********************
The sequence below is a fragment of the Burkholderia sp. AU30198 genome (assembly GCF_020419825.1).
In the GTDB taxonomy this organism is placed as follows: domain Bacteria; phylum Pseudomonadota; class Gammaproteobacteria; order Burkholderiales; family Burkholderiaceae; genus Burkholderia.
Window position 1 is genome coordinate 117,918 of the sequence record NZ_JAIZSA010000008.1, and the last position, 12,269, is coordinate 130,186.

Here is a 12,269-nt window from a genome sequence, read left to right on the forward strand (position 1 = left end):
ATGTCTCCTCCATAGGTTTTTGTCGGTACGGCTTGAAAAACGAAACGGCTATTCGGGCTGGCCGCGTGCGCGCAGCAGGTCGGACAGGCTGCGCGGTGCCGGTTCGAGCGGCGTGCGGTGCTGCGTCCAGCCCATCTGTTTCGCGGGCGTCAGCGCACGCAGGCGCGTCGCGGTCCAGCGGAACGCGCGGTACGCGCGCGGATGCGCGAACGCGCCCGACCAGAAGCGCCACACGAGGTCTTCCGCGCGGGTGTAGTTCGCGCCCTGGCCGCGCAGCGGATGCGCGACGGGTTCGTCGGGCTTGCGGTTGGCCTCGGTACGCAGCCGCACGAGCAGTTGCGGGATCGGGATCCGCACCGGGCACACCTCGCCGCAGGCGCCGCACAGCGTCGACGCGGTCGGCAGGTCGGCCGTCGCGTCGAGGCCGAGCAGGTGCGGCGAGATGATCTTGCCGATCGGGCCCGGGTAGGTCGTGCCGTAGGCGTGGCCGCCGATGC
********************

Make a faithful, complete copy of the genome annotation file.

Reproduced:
The sequence below is a fragment of the Burkholderia sp. AU30198 genome (assembly GCF_020419825.1).
In the GTDB taxonomy this organism is placed as follows: domain Bacteria; phylum Pseudomonadota; class Gammaproteobacteria; order Burkholderiales; family Burkholderiaceae; genus Burkholderia.
Window position 1 is genome coordinate 117,918 of the sequence record NZ_JAIZSA010000008.1, and the last position, 12,269, is coordinate 130,186.

Here is a 12,269-nt window from a genome sequence, read left to right on the forward strand (position 1 = left end):
ATGTCTCCTCCATAGGTTTTTGTCGGTACGGCTTGAAAAACGAAACGGCTATTCGGGCTGGCCGCGTGCGCGCAGCAGGTCGGACAGGCTGCGCGGTGCCGGTTCGAGCGGCGTGCGGTGCTGCGTCCAGCCCATCTGTTTCGCGGGCGTCAGCGCACGCAGGCGCGTCGCGGTCCAGCGGAACGCGCGGTACGCGCGCGGATGCGCGAACGCGCCCGACCAGAAGCGCCACACGAGGTCTTCCGCGCGGGTGTAGTTCGCGCCCTGGCCGCGCAGCGGATGCGCGACGGGTTCGTCGGGCTTGCGGTTGGCCTCGGTACGCAGCCGCACGAGCAGTTGCGGGATCGGGATCCGCACCGGGCACACCTCGCCGCAGGCGCCGCACAGCGTCGACGCGGTCGGCAGGTCGGCCGTCGCGTCGAGGCCGAGCAGGTGCGGCGAGATGATCTTGCCGATCGGGCCCGGGTAGGTCGTGCCGTAGGCGTGGCCGCCGATGC